Evaluation of information. Students regularly question easily accessible information to seek deeper understanding and thoughtfully evaluate materials and perspectives, rather than accepting things at face value.

Cross-cultural communication skills. Students effectively exchange ideas with peers and adults from different backgrounds — either virtually or in person — and have the skills to enter new communities and spaces.

Perspective taking skills. Students demonstrate curiosity and empathy and may show compassion for the perspectives of others.

Intelligent humility. Students understand that their knowledge is not nite and appreciate how much more there is to learn about the world. Students understand the grandiosity of the world and its complexities.

Divergent thinking. Students see alternative or original solutions to existing problems and can envision the world differently from how it currently exists.

Technological literacy. Students utilize and explore existing technologies to communicate and collaborate with others, and to learn and share new ideas and information. Students create new technologies or discover new uses for technologies that help them and others navigate their worlds.

This post is part of a blog series on global education and equitable preparation in the classroom produced in partnership with VIF International Education (@vifglobaled). Join the conversation on Twitter using #globaled. For more, check out Global Education and Equitable Preparation.

David Young is the CEO of VIF International Education. Follow David on Twitter, @dyvif.


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The Philippines is undergoing a major overhaul to bring it in line with education systems worldwide, starting with the K-12 sector. This change to domestic education policy has far-reaching consequences and is important for international educational institutions to consider when looking for potential new student recruitment markets.

With the new 12-year curriculum in place, future Filipino students will be ready and better equipped to join overseas universities at the undergraduate level. And with a K-12 student population of 20.67 million, which will only increase over the next 20 years (see ICEF Monitor’s article “New 2035 enrolment forecasts place East Asia and the Pacific in the lead“), the Philippines is shaping up to be an attractive recruitment destination.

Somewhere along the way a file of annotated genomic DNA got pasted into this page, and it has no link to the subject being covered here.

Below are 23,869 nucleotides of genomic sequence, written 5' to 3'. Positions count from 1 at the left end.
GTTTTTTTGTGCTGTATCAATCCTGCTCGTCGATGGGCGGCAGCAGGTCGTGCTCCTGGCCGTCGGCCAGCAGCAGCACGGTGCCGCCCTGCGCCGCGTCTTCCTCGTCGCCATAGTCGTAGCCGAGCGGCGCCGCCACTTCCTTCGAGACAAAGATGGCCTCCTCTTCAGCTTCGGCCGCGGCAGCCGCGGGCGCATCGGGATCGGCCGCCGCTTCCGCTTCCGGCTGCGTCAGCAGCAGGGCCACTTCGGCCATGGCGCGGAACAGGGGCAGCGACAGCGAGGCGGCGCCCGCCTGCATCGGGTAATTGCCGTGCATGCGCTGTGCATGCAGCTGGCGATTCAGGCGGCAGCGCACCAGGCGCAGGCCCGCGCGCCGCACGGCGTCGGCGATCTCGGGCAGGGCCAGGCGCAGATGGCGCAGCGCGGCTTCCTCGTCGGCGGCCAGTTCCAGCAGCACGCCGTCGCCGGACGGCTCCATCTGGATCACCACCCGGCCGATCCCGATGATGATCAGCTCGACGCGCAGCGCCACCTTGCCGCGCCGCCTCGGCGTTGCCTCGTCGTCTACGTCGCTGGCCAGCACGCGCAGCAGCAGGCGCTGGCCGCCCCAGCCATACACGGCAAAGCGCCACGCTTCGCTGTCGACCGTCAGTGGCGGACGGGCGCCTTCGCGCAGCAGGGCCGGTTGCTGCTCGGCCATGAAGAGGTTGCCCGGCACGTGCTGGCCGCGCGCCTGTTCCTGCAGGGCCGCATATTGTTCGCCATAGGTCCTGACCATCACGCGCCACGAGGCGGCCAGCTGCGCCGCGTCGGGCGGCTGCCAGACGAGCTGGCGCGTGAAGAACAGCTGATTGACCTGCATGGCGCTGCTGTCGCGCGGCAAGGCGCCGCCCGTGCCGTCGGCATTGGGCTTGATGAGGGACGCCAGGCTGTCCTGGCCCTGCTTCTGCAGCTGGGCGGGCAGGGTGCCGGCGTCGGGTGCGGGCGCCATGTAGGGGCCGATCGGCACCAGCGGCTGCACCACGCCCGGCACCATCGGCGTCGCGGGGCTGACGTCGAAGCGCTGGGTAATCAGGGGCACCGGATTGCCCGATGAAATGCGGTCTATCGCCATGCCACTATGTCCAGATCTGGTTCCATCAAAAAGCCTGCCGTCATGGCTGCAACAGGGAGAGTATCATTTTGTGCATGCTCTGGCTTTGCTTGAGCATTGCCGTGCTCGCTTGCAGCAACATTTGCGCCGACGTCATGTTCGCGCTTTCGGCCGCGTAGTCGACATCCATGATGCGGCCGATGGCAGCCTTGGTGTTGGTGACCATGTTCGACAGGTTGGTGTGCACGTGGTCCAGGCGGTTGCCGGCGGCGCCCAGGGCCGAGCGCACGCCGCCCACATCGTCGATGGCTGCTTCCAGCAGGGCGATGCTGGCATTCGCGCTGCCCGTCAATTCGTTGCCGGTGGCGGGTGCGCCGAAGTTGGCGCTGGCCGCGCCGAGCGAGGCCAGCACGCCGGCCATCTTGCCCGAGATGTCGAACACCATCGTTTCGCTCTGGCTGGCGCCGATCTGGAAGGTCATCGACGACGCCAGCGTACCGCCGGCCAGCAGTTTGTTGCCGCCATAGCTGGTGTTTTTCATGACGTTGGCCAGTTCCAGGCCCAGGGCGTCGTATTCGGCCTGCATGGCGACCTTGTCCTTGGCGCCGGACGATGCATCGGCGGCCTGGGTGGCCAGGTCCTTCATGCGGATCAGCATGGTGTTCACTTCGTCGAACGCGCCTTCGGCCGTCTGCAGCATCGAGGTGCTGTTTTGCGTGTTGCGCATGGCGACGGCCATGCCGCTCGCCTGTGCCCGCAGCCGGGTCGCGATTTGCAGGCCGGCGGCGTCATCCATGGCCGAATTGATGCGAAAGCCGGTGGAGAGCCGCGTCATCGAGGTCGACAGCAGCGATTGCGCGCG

Changes to basic education

The K-12 Basic Education Program aims to provide every Filipino child with the education s/he needs to compete in a global context.

In May, President Benigno Aquino of the Philippines signed into law a basic education curriculum that will see a mandatory kindergarten year and two additional senior high school years added to what was a 10-year education curriculum to make basic education 12 years. The programme has been adopted not only in schools in the Philippines, but also in Filipino schools abroad that follow the department’s curriculum. Gulfnews reports:

“According to Aquino, the K-12 programme will pave the way for an ever brighter future for young Filipinos by equipping them with basic education up to international standards.”

The goal of the new curriculum is to give Filipino students enough time to master skills and concepts so that they are ready for tertiary education when the time comes.

Kindergarten was previously optional, and advocates of the K-12 programme argue that students who went to kindergarten are better prepared for primary education than those who did not. In addition, the K-12 programme “provides for the use of the ‘mother tongue‘ language as the medium of instruction for students in the basic and lower years to facilitate and expedite learning.”

This fabulous interactive map of all public schools in the country could be a useful tool in planning a recruitment strategy. It contains data on the school’s budget, enrolment statistics, education indicators, number of teaching personnel, furniture, textbooks, classrooms, plus the water and power supply of some 45,000 schools nationwide.